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The Billy Bookcase layouts

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2 minutes ago, Keith Addenbrooke said:

Is there a fiddle yard? 

 

I asked him that too. ;)

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A thought on design: if the layout is made a smidgen narrower than the shelf depth, there'd be room for a panel of false book spines to hide the layout. I can't see why one would want to do this though. On the other hand, if the fiddle yard is a simple stick tunneling through into the adjacent bookcase, there might still be depth enough for a shelf-full of real books - my paperbacks are two rows deep on a Billy. The books not only hide the fiddle-stick but can also be easily removed if access is needed - derailment,etc.

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I'm trying to plan the N gauge layout as there isn't much time to build it for September, especially with a weeks holiday in the way.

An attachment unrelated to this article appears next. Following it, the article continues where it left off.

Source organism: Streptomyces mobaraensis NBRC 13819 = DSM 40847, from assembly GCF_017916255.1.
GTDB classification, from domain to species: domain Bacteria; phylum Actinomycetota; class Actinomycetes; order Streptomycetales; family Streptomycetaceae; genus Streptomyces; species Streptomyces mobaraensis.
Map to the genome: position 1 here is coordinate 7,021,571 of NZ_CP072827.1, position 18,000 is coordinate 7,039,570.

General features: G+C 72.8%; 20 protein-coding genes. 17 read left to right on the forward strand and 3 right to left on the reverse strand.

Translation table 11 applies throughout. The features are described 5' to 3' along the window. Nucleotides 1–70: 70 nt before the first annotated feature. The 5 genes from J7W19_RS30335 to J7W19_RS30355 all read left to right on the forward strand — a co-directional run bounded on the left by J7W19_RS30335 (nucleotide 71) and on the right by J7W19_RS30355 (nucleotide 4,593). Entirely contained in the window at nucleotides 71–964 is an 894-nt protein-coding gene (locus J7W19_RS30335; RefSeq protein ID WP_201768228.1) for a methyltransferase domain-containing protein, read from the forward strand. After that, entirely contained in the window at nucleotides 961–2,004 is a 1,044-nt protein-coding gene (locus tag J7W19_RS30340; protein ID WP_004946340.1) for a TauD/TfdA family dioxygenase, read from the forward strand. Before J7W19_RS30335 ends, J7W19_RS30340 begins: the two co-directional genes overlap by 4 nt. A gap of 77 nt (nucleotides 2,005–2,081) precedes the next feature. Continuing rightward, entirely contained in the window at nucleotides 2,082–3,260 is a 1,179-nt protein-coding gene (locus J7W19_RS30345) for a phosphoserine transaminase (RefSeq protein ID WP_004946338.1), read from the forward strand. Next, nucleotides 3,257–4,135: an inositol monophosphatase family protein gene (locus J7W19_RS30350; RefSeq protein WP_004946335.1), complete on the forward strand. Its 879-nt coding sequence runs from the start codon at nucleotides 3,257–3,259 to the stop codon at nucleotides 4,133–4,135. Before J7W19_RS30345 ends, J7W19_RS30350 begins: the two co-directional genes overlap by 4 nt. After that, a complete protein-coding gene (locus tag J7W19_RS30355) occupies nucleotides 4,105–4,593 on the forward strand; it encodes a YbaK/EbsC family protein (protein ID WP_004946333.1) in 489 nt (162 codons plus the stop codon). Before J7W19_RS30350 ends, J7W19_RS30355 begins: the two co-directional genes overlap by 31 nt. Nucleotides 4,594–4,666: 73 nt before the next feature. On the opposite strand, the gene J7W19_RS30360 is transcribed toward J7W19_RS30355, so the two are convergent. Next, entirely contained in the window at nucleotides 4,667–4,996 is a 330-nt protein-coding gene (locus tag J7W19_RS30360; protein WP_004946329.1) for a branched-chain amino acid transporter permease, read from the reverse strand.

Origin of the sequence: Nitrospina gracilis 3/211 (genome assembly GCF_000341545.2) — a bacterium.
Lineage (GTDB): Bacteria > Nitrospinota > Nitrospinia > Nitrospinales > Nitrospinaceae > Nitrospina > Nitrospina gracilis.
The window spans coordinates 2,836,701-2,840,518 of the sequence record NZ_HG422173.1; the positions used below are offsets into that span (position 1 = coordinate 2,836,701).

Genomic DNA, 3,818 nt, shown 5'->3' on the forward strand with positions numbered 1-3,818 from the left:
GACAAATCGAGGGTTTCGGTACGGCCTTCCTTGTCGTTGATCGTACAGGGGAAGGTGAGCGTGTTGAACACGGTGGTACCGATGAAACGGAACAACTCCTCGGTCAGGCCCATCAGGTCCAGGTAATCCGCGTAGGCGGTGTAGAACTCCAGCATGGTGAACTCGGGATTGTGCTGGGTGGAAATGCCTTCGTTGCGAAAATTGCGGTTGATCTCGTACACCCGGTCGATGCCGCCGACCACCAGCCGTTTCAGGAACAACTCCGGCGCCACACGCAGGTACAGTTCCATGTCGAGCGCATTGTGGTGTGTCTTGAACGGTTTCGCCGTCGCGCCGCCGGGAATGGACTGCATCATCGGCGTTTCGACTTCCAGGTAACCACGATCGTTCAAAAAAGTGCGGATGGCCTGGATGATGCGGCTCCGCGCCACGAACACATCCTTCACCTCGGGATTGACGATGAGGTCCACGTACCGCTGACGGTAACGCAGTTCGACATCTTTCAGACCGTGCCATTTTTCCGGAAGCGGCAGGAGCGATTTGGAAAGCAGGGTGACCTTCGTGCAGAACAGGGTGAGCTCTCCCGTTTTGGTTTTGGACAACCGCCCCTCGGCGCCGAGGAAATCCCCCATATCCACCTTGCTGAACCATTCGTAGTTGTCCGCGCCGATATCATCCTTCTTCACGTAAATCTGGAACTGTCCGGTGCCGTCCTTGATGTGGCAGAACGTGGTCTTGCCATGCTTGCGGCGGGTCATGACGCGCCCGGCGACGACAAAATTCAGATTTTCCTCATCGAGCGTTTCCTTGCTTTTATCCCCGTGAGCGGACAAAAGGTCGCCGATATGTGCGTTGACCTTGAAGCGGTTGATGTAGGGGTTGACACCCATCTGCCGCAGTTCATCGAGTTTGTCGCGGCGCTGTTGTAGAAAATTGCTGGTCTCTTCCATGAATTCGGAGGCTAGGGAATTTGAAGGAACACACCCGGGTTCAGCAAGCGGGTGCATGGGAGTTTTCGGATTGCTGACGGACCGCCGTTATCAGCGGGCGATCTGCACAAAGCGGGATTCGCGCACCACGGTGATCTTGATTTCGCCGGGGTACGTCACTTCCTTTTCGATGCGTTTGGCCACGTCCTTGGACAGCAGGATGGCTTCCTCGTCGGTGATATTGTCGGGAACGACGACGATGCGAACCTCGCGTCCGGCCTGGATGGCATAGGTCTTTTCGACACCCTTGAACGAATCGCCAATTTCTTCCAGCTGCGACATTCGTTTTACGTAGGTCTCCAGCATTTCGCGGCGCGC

Neil's "Shell Island" has always been a model that has appealed to me. Looking at the blue Class 25 put me in mind of my favourite railway book, Stopping Train Britain by Alexander Frater.  Describing several journeys around the UK in 1982. I dug out my copy and looked through for ideas - and there are several if you like blue DMUs. 

 

This is handy, because I happened to have just such a train on the shelf.

 

N gauge layout.jpg

 

The first plan is based around Kato Unitrack for several reasons:

  • The points have built-in motors, and as I'm building on an Ikea shelf, there's no under-baseboard space even if I fancied hacking holes. 
  • Speed. No ballasting required, although some weathering might be a good idea.